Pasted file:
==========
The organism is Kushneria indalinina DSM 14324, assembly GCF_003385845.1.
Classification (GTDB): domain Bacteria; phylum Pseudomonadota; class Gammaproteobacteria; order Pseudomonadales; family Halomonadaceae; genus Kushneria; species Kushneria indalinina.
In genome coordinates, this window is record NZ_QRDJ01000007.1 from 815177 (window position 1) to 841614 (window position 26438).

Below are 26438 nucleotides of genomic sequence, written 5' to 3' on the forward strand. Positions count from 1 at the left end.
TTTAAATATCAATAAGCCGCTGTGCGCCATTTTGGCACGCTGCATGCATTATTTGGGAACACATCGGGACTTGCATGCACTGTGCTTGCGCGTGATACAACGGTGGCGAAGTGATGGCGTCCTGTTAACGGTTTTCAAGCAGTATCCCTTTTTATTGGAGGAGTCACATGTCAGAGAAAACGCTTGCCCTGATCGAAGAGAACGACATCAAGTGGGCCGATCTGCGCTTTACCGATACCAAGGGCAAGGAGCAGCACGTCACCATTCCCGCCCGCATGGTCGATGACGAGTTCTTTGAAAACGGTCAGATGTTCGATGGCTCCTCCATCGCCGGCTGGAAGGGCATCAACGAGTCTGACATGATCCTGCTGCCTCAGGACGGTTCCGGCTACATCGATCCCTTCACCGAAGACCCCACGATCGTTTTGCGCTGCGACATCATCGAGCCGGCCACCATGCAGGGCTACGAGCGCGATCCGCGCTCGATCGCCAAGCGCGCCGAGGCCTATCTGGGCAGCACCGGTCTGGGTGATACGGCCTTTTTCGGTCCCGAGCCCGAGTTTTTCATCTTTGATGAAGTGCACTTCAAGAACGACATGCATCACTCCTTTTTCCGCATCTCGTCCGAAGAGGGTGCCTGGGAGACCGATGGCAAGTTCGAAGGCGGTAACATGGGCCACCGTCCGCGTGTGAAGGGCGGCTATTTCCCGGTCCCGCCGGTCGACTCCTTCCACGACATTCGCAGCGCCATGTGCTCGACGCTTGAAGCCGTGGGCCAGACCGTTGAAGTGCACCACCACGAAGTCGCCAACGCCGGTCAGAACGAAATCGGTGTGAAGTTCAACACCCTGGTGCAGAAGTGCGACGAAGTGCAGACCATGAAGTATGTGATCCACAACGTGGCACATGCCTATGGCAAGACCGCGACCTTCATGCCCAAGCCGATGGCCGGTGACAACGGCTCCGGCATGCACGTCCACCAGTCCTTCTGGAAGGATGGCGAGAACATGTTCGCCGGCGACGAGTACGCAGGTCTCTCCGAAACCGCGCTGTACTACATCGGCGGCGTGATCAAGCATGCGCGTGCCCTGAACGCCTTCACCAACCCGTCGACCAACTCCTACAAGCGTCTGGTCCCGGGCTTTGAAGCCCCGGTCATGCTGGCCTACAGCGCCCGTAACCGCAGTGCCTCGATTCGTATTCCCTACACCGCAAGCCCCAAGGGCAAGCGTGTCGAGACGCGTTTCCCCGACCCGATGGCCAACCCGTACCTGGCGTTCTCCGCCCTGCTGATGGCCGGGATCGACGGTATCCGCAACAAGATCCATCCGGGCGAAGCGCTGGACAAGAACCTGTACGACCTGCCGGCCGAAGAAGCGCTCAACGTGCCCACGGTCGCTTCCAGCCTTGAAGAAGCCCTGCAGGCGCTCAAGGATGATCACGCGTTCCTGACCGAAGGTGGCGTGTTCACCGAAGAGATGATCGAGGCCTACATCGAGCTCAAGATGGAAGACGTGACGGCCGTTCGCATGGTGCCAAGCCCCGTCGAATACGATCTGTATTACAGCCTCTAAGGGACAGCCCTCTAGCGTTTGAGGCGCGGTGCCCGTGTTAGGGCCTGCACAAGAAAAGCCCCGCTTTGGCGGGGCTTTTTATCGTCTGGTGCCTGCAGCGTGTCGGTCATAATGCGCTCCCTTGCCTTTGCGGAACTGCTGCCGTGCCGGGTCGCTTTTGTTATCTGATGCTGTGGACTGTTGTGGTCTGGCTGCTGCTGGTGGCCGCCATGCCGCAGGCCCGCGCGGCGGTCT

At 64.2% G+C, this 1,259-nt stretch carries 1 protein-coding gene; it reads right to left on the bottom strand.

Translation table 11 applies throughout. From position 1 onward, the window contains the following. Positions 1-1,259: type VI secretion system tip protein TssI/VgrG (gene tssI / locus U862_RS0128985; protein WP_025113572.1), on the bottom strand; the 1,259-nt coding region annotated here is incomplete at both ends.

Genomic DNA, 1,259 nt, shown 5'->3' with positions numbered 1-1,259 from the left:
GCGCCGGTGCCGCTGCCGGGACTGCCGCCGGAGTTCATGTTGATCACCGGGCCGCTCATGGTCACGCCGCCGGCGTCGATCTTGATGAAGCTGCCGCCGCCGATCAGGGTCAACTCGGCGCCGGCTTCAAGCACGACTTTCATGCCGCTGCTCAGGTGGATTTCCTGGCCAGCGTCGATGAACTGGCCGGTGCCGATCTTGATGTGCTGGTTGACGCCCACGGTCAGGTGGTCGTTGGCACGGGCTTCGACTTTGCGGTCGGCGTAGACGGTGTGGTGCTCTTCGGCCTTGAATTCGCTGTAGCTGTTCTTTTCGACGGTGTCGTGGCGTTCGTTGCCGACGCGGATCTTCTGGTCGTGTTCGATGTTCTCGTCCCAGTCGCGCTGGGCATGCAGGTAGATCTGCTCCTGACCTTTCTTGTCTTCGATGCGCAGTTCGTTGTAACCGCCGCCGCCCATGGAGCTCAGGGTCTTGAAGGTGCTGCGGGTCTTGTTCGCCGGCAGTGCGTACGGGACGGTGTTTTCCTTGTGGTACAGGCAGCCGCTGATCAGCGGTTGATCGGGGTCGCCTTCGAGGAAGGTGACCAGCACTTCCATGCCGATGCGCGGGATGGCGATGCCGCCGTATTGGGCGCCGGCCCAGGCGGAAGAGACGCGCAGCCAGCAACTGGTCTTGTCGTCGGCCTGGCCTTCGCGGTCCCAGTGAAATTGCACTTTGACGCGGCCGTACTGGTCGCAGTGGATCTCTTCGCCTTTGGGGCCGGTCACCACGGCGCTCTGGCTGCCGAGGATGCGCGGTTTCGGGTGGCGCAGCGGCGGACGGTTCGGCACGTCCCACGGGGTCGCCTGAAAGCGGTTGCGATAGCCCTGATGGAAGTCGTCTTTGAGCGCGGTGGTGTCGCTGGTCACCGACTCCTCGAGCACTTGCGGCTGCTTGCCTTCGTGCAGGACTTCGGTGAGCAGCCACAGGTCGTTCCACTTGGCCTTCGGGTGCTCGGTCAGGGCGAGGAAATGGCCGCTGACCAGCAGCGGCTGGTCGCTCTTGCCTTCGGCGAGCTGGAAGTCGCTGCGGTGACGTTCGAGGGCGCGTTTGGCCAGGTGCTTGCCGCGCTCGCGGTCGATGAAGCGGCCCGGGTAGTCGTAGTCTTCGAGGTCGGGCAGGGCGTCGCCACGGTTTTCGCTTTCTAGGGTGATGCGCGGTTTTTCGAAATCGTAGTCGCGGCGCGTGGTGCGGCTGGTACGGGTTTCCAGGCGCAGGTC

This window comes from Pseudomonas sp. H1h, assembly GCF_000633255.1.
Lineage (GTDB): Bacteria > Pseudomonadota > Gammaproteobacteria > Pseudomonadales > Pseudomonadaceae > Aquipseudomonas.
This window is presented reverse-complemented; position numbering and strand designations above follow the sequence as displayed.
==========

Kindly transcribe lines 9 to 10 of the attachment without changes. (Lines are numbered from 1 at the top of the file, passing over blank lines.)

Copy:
GCGCCGGTGCCGCTGCCGGGACTGCCGCCGGAGTTCATGTTGATCACCGGGCCGCTCATGGTCACGCCGCCGGCGTCGATCTTGATGAAGCTGCCGCCGCCGATCAGGGTCAACTCGGCGCCGGCTTCAAGCACGACTTTCATGCCGCTGCTCAGGTGGATTTCCTGGCCAGCGTCGATGAACTGGCCGGTGCCGATCTTGATGTGCTGGTTGACGCCCACGGTCAGGTGGTCGTTGGCACGGGCTTCGACTTTGCGGTCGGCGTAGACGGTGTGGTGCTCTTCGGCCTTGAATTCGCTGTAGCTGTTCTTTTCGACGGTGTCGTGGCGTTCGTTGCCGACGCGGATCTTCTGGTCGTGTTCGATGTTCTCGTCCCAGTCGCGCTGGGCATGCAGGTAGATCTGCTCCTGACCTTTCTTGTCTTCGATGCGCAGTTCGTTGTAACCGCCGCCGCCCATGGAGCTCAGGGTCTTGAAGGTGCTGCGGGTCTTGTTCGCCGGCAGTGCGTACGGGACGGTGTTTTCCTTGTGGTACAGGCAGCCGCTGATCAGCGGTTGATCGGGGTCGCCTTCGAGGAAGGTGACCAGCACTTCCATGCCGATGCGCGGGATGGCGATGCCGCCGTATTGGGCGCCGGCCCAGGCGGAAGAGACGCGCAGCCAGCAACTGGTCTTGTCGTCGGCCTGGCCTTCGCGGTCCCAGTGAAATTGCACTTTGACGCGGCCGTACTGGTCGCAGTGGATCTCTTCGCCTTTGGGGCCGGTCACCACGGCGCTCTGGCTGCCGAGGATGCGCGGTTTCGGGTGGCGCAGCGGCGGACGGTTCGGCACGTCCCACGGGGTCGCCTGAAAGCGGTTGCGATAGCCCTGATGGAAGTCGTCTTTGAGCGCGGTGGTGTCGCTGGTCACCGACTCCTCGAGCACTTGCGGCTGCTTGCCTTCGTGCAGGACTTCGGTGAGCAGCCACAGGTCGTTCCACTTGGCCTTCGGGTGCTCGGTCAGGGCGAGGAAATGGCCGCTGACCAGCAGCGGCTGGTCGCTCTTGCCTTCGGCGAGCTGGAAGTCGCTGCGGTGACGTTCGAGGGCGCGTTTGGCCAGGTGCTTGCCGCGCTCGCGGTCGATGAAGCGGCCCGGGTAGTCGTAGTCTTCGAGGTCGGGCAGGGCGTCGCCACGGTTTTCGCTTTCTAGGGTGATGCGCGGTTTTTCGAAATCGTAGTCGCGGCGCGTGGTGCGGCTGGTACGGGTTTCCAGGCGCAGGTC

This window comes from Pseudomonas sp. H1h, assembly GCF_000633255.1.